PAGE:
I met an amazing family here a number of years ago, after their son had a stroke. More recently, the mom of this family shared that the most painful aspect of her son's brain injury was his subsequent loss of friends. I'm very grateful that this parent has put pen to paper to share her experiences with us! Louise
It's with great interest that I've been following the stories shared by parents who find themselves filled with sorrow over the friendship difficulties experienced by their 'different' children and thought I'd share mine.
My son suffered a severe brain injury at age eight. On the outside, he was left unable to use his right side and now uses a brace to walk. He's unable to participate in most sports and in this two-handed world, he often needs assistance. On the inside, his processing speed was slowed, so classrooms, fast-paced conversations, movies and books all present a challenge to him. Crowds and noisy areas now bother him, which means busy school settings, crowded malls and even large family gatherings make him edgy and anxious. He had to relearn a lot of the social nuances that we take for granted, a process which is ongoing. Over the last seven years he's learned strategies for coping with most of these and I'm really proud of the strides he's made and the person he's become. While I think his challenges have made him empathetic, kind and mature (that is, relatively speaking for a teenager!), they have also created barriers to acceptance and friendships with his peers.
Before brain injury, my son was incredibly bright, a gifted athlete, and extremely popular with his peers and teachers. Even at eight years old, he was the 'go-to guy' with his quick smile, positive outlook and caring personality. In the `after,' he couldn't play hockey, participate on school teams, or keep up with others in the schoolyard (they ran everywhere!). When you`re an eight-year-old boy, this is a big deal, as not a lot of time is spent conversing or playing quiet games. Boys roughhouse, race, climb monkey bars and ride bikes.
At first his friends were supportive and visited often. However, as time went on, between his physical limitations, communication deficiencies and the realization that this wasn`t just a broken leg that would heal, they grew impatient and started to drift away. He started finding himself alone at recess and after school. He attempted to maintain contact with them but they were too fast in every way! While I understood the mechanics of this alienation, I couldn`t help but be saddened that we are so often unable to rise above this kind of ostracization when one of our own is in need. Of all the things our family dealt with as a result of the brain injury -- this lack of friendships was the most difficult challenge to face and caused the greatest pain.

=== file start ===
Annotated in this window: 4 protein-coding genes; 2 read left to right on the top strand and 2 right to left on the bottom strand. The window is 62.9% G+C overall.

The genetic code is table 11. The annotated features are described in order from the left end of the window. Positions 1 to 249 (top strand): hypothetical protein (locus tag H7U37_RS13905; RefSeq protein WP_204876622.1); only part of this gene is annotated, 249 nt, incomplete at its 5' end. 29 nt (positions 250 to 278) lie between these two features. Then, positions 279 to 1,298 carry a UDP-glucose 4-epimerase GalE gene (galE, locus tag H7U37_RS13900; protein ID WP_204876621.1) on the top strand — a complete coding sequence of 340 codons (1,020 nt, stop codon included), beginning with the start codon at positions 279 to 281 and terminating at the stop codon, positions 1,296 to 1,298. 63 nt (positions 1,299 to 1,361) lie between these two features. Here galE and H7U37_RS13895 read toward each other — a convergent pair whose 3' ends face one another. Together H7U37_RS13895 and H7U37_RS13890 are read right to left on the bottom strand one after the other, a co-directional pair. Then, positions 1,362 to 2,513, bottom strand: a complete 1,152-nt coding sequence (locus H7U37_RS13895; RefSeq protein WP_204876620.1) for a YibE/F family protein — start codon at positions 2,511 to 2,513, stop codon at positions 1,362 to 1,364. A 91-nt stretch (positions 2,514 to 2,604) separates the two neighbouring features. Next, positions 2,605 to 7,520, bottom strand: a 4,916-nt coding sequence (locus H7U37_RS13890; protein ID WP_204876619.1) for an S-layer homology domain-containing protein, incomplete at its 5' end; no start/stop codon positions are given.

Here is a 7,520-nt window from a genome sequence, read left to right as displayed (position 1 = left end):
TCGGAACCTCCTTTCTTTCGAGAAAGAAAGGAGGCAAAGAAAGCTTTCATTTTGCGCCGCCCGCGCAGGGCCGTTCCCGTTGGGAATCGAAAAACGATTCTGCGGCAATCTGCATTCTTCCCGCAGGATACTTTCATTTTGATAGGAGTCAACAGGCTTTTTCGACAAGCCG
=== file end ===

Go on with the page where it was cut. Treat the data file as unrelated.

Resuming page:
Here in the `after,' it became my mission to make my son's friendship situation better. I encouraged him to define what friendship meant to him and to think about the qualities that would make a good friend. Even though he could see that many of his previous friends hadn`t demonstrated these qualities, he still missed the camaraderie and busyness of being with them.
I sought out opportunities to pass the time and to hopefully lead to the building of new relationships. Despite his physical limitations, my son thought of himself as an athlete and felt very little interest in other milder amusements. This presented a challenge: most adapted sports are for horizontally-limited athletes where my son was vertically limited (think unable to use your legs vs unable to use the arm and leg of one side of your body). We persisted and encouraged him to at least be open to new experiences. He joined a drama group and successfully played his part in the final performance. He took voice lessons and learned to play the drums one-handed in case he might one day want to form a band with classmates! He joined a youth bowling league which I found to be one of the most welcoming of able-bodied sports. In addition, I kept in touch with friends he had made as an inpatient in rehab and invited other children over when possible (even if they were only cousins or my friend`s kids). I just wanted to make sure that he had every opportunity to interact with others and to practise improving his social skills. And then finally, I found a paraswim team which offered him total acceptance, support and friendship! It also allowed him to strengthen his weakened body and to once again achieve athletic success.
My son survived elementary school only to have to start all over again in high school which at best is a battlefield for even the most talented, strong and beautiful, let alone the less than perfect! He`s been called 'cripple' and had his limp imitated. He`s clearly been shunned from many of the social groups and has felt the pain of being on the outside. Nevertheless, he refocused on our old conversation around friendship qualities and persevered until he found some classmates fitting the bill. Although his friendships are almost exclusively female (and I think that male friendships will continue to be a challenge until they mature into adults where the number of goals you score or how high you can jump becomes less important), he has come to embrace the relationships he does have in his life which include family members, teammates, coaches, teachers and other community members that he interacts with on a daily basis.
I think my son and I have been forced to embrace and appreciate all of the friendships that we are so fortunate to have in our lives. Friendships come to us in all shapes and sizes and may not always be exactly what we have in mind when we start the journey, but they are what makes the journey worthwhile.